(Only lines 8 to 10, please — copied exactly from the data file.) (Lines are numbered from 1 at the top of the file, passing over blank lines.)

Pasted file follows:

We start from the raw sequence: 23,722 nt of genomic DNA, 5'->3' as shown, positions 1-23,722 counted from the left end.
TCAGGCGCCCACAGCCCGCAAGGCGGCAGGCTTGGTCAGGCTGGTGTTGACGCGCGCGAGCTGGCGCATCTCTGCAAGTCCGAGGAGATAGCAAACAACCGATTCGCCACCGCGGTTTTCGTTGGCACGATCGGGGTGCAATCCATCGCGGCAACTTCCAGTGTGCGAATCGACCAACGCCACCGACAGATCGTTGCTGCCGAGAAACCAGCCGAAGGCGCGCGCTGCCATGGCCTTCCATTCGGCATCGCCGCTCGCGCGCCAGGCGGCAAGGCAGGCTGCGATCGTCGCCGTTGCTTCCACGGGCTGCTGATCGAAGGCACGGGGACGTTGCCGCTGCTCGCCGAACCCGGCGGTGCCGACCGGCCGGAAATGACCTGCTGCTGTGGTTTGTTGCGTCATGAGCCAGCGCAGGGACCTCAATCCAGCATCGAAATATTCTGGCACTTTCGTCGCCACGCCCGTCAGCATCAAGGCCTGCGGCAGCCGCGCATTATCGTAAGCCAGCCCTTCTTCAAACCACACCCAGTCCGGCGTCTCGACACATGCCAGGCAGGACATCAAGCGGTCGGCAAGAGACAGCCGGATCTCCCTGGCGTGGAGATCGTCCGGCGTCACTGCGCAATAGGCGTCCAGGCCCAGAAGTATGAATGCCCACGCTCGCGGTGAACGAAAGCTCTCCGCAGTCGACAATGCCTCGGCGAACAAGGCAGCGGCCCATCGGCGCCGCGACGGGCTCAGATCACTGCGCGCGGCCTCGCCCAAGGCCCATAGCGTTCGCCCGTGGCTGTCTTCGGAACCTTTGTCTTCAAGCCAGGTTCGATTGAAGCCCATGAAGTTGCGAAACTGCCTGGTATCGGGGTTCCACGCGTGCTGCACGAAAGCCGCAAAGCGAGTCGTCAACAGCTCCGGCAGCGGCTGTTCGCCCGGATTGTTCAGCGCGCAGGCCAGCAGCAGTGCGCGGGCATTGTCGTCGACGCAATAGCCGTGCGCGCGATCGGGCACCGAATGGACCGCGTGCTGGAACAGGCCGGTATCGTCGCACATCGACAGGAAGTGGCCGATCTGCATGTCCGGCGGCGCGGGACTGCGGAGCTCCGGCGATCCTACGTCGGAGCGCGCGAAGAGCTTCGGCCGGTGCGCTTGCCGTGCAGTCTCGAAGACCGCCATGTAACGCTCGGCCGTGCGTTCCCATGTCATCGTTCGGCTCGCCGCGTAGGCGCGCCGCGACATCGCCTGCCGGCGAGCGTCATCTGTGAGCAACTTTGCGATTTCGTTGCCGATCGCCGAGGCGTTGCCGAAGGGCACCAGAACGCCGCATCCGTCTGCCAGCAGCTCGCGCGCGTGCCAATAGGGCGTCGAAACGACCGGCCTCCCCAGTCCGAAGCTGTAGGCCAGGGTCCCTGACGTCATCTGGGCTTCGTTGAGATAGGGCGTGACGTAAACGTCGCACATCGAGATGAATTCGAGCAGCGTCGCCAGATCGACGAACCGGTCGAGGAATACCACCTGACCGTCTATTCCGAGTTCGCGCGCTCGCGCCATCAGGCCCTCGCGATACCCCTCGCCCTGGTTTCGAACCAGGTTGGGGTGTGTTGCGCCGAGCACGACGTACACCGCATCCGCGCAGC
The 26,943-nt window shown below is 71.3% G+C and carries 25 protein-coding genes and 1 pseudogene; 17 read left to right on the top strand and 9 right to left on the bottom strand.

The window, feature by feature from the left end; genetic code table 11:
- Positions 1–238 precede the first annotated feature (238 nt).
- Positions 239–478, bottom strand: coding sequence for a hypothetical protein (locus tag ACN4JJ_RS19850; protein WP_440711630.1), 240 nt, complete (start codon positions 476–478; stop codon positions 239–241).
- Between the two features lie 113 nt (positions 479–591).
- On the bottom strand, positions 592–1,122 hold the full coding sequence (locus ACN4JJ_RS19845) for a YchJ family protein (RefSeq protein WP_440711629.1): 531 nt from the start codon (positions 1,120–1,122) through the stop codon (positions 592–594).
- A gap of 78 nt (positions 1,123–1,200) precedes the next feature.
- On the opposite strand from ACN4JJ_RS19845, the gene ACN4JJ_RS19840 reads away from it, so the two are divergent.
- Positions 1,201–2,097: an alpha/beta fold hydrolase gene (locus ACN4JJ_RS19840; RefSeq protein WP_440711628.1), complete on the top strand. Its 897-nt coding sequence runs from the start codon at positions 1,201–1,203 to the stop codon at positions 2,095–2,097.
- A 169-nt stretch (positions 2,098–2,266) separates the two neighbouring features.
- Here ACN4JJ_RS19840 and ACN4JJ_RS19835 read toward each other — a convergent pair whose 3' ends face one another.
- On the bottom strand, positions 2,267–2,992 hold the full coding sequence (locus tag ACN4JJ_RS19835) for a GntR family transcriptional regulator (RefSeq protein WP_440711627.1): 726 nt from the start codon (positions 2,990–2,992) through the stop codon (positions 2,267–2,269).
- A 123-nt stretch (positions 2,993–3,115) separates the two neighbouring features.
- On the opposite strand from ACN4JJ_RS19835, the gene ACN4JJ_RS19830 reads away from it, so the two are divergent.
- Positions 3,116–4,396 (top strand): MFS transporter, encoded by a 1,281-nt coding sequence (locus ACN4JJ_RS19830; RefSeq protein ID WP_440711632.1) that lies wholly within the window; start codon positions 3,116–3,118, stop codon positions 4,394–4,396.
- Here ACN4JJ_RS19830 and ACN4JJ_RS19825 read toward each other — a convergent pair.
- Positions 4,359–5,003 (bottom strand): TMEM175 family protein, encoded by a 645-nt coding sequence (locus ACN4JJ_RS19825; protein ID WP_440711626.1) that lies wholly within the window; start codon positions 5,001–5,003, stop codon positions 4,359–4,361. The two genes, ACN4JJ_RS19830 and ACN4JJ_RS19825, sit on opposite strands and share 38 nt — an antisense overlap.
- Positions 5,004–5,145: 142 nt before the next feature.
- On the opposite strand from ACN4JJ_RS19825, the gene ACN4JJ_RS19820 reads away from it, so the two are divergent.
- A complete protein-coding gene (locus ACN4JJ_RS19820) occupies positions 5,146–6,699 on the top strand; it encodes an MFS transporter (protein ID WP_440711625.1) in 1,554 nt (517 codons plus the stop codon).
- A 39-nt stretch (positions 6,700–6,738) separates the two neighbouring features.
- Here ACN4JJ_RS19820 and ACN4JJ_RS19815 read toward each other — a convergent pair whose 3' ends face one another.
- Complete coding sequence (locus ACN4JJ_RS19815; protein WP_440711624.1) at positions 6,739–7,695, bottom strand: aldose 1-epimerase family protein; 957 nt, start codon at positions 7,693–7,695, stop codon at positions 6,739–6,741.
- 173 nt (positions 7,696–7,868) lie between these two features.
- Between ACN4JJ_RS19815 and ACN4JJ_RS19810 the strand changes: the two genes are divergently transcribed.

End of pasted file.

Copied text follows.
- On the bottom strand, positions 592–1,122 hold the full coding sequence (locus ACN4JJ_RS19845) for a YchJ family protein (RefSeq protein WP_440711629.1): 531 nt from the start codon (positions 1,120–1,122) through the stop codon (positions 592–594).
- A gap of 78 nt (positions 1,123–1,200) precedes the next feature.
- On the opposite strand from ACN4JJ_RS19845, the gene ACN4JJ_RS19840 reads away from it, so the two are divergent.